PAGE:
UNIDENTIFIED MALE: Mr. Meeks of New York.

WOLF BLITZER, CNN ANCHOR: All right, we're going to take a quick break. We're going to continue our special coverage of the House Foreign Affairs Committee. They're hearing from the secretaries of state and defense, the chairman of the Joint Chiefs of Staff, General Martin Dempsey. Sometimes you see some hands going up behind the secretaries. Some pink hands. That's Code Pink. They're protesting what the Obama administration has in mind, namely military strikes against targets in Syria. Our special coverage will continue right after this.


BLITZER: Welcome back to our continuing coverage. The House Foreign Affairs Committee, they're hearing from the secretaries of state and defense, the chairman and Joint Chiefs of Staff. The subject, potential U.S. air strike on targets in Syria. I'm Wolf Blitzer in Washington. And, once again, we want to welcome our viewers in the United States and around the world.

All this is taking place just after the president was -- has been meeting with foreign leaders, specifically on this date in Sweden. Obama administration officials in Congress, they're trying to come up with some sort of resolution as to what to do as far as authorizing the administration to go ahead with the use of force. The president was speaking out about that issue at a news conference earlier today in Stockholm, Sweden just a few hours ago and he spoke about that so- called red line warning he gave Syria a year ago.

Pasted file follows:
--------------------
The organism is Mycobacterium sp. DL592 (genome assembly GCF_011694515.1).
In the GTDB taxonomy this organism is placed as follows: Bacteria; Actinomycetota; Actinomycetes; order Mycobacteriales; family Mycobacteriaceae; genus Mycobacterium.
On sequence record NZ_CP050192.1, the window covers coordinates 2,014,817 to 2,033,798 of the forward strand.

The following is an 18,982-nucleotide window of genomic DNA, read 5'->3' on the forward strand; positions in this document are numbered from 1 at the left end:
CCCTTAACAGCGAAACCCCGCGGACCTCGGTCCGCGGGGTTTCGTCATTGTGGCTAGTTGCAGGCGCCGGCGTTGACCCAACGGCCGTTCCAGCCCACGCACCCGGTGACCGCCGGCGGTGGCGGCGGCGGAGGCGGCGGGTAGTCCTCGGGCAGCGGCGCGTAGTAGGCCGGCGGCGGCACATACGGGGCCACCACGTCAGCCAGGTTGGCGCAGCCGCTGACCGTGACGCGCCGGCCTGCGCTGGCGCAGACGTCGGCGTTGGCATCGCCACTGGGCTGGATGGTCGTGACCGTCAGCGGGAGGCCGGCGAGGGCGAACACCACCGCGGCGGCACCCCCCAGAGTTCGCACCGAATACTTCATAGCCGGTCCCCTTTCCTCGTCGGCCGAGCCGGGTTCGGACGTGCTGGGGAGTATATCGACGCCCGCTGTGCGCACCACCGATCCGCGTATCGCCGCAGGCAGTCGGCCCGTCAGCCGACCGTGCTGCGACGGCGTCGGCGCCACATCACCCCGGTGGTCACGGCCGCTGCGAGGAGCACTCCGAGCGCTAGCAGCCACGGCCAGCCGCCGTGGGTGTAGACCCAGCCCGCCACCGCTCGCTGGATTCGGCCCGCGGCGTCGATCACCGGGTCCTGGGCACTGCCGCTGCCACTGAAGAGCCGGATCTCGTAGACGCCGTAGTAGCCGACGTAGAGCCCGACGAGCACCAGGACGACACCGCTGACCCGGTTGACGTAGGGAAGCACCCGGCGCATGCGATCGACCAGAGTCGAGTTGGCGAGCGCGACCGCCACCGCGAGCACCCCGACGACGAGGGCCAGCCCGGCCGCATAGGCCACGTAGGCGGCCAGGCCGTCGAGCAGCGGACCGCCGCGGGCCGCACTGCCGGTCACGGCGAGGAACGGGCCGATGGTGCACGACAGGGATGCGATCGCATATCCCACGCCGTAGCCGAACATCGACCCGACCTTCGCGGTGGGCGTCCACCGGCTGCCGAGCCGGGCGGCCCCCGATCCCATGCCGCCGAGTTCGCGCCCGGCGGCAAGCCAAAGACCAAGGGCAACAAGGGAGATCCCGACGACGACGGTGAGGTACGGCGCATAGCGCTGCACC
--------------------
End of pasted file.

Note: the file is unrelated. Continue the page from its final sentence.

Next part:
(BEGIN VIDEO CLIP) BARACK OBAMA, PRESIDENT OF THE UNITED STATES: First of all, I didn't set a red line. The world set a red line. The world set a red line when governments representing 98 percent of the world's population said the use of chemical weapons are abort and passed a treaty forbidding their use, even when countries are engaged in war. Congress set a red line when it ratified that treaty. Congress set a red line when it indicated that in a piece of legislation entitled the Syria Accountability Act, that some of the horrendous things that are happening on the ground there need to be answered for.

And so when I said, in a press conference, that my calculus about what's happening in Syria would be altered by the use of chemical weapons, which the overwhelming consensus of humanity says is wrong, that wasn't something I just kind of made up. I didn't pluck it out of thin air. There's a reason for it. And when those videos first broke and you saw images of over 400 children subjected to gas, everybody expressed outrage. How can this happen in this modern world? Well, it happened because a government chose to deploy these deadly weapons on civilian populations.

And so the question is, how credible is the international community when it says this is an international norm that has to be observed. How credible is Congress when it passes a treaty saying we have to forbid the use of chemical weapons? I do think that we have to act because, if we don't, we're effectively saying that even though we may condemn it and issue resolutions and so forth and so on, somebody who is not shamed by resolutions can continue to act with impunity.